Handling large image and file sizes
As designers and developers of websites, over the years we at A Digital have learnt that our job doesn't stop the moment we upload the code to the server and send a website live. We also need to be educators. We need to teach our clients how to get the most out of their websites - everything from SEO, to content generation, to website promotion. But sometimes that education is much simpler - how to not break your website.
As a general rule, websites and the Content Management Systems (CMS's) that they run on are very robust nowadays. There are checks upon checks upon checks, meaning that you as the client, will have to work really hard in order to break your website. But there is a pattern that has emerged in all of this. One sure-fire way to bring your website grinding to a halt, or even cause the server to fall over, is by uploading massive image files.
Great photos = great content
Modern phones and their cameras are great. You can get really good, high-resolution images from a device that you carry around in your pocket. And modern phones have a lot of really smart auto adjustments that means taking a great photo just gets easier and easier. I don't see this as a bad thing. I think the more top-quality content we have, which includes photos and video, the better.
However, there is a down-side to all of this. With high resolution images comes large file sizes. File sizes of 4-8MB are not unusual at all. This is far more than you could ever possibly need for your website. So instead of serving your website visitors a 4-8MB image everytime - which they need to download, taking up precious time, bandwidth, and data - we build your website so that images get resized before they are sent to the website visitor. But this resizing has to happen somewhere, and that is on the server hosting your website.
Now, servers are very capable. And resizing one image is no big deal for them. But imagine you have a product listing page with lots of images, your website visitor lands on this page, and there are no resized images ready to serve up. The images need to be resized first and then sent to the visitor. Now we have a problem. The memory usage on the server spikes and everything slows right down, including your website. And if it is bad enough, processes can fail in a number of different places, including causing the whole server to crash. Bye bye website. And everything else on the server for that matter.
The ideal thing would be for the image to be resized to a smaller resolution (and therefore smaller file size) before being uploaded to the server. Even if it is still much larger than it needs to be, by starting off smaller in the first place, the server has less work to do to make it the correct size for where it is being used. The problem is that most people do not have image editing software available to them. And yes, there are websites available which enable you to resize images quickly and easily - a quick Google search brings up literally millions of results - but that is just an extra step in the process, which the client needs to remember to do.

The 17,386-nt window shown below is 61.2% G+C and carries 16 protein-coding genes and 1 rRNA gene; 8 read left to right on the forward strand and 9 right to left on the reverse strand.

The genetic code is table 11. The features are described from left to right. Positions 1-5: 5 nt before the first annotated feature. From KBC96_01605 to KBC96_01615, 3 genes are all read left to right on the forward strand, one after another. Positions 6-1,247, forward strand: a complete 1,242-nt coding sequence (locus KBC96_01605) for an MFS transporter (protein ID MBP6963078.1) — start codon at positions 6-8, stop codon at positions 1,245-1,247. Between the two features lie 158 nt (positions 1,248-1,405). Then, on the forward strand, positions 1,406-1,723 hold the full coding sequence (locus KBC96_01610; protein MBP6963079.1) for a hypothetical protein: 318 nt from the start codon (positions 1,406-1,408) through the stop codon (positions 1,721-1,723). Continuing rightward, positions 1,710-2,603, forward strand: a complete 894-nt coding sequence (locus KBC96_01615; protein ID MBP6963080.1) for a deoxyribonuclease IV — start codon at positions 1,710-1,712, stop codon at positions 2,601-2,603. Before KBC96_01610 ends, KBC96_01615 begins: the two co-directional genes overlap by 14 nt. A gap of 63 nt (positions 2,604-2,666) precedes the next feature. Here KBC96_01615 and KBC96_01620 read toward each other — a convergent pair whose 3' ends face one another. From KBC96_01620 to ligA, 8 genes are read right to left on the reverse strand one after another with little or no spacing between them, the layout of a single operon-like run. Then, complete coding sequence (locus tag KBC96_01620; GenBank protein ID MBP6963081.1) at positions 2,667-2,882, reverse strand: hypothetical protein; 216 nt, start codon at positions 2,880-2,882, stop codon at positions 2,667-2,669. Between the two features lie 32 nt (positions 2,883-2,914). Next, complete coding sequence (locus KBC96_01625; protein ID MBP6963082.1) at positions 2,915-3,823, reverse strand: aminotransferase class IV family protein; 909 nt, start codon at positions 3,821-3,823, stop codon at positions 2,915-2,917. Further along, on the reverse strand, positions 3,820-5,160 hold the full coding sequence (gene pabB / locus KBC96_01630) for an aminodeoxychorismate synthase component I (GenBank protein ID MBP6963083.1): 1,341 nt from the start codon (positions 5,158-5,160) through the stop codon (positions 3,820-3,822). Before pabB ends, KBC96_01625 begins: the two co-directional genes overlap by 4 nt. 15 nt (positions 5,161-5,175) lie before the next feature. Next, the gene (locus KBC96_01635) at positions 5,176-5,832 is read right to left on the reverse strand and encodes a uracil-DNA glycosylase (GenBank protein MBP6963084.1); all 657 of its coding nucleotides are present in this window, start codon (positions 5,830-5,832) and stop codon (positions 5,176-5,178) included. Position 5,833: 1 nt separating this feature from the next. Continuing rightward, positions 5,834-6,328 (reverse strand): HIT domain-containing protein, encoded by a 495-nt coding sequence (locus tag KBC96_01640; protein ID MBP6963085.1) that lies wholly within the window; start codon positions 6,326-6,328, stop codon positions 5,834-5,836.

A better solution
A more realistic solution to the problem, is for us as developers to build into the website a process which resizes images when they are first uploaded. That is, reducing them down before they ever get saved onto the server. Thankfully, with Craft CMS, there are several different approaches available, including making use of plugins. One we have found very useful is Image Resizer from Verbb. And it is available for both Craft v2 and v3.
One thing I really like about this plugin, is that you don't need to have installed it as part of your default build. If you see image sizes becoming a problem, you can install it after-the-fact, then use its bulk resize options to resize whole folders of images. And it of course works on an upload by upload basis too.
So instead of working with large file sizes like this:
We can have much more sane file sizes like this:
Arguably 3MB is still plenty more than we need, so if we wanted to, we could do some further reduction of Image Resizer's default settings. The default settings that "come out of the box" on this plugin are very reasonable in my opinion, so I haven't found a reason to change them yet.
Since adding Image Resizer to a number of sites, I haven't seen PHP exceed its execution time and therefore the page load fail; not even on product listing pages, one of the usual places I would expect this problem to occur. And that is because the server isn't having to do as much heavy lifting in the first place.
My recommendation is always to use images that are already highly optimised in the first place. But as website developers, we cannot always rely on our clients to follow the same processes we do. That is why, where we can, we should automate the process for them. And this is where Image Resizer has been a dream come true.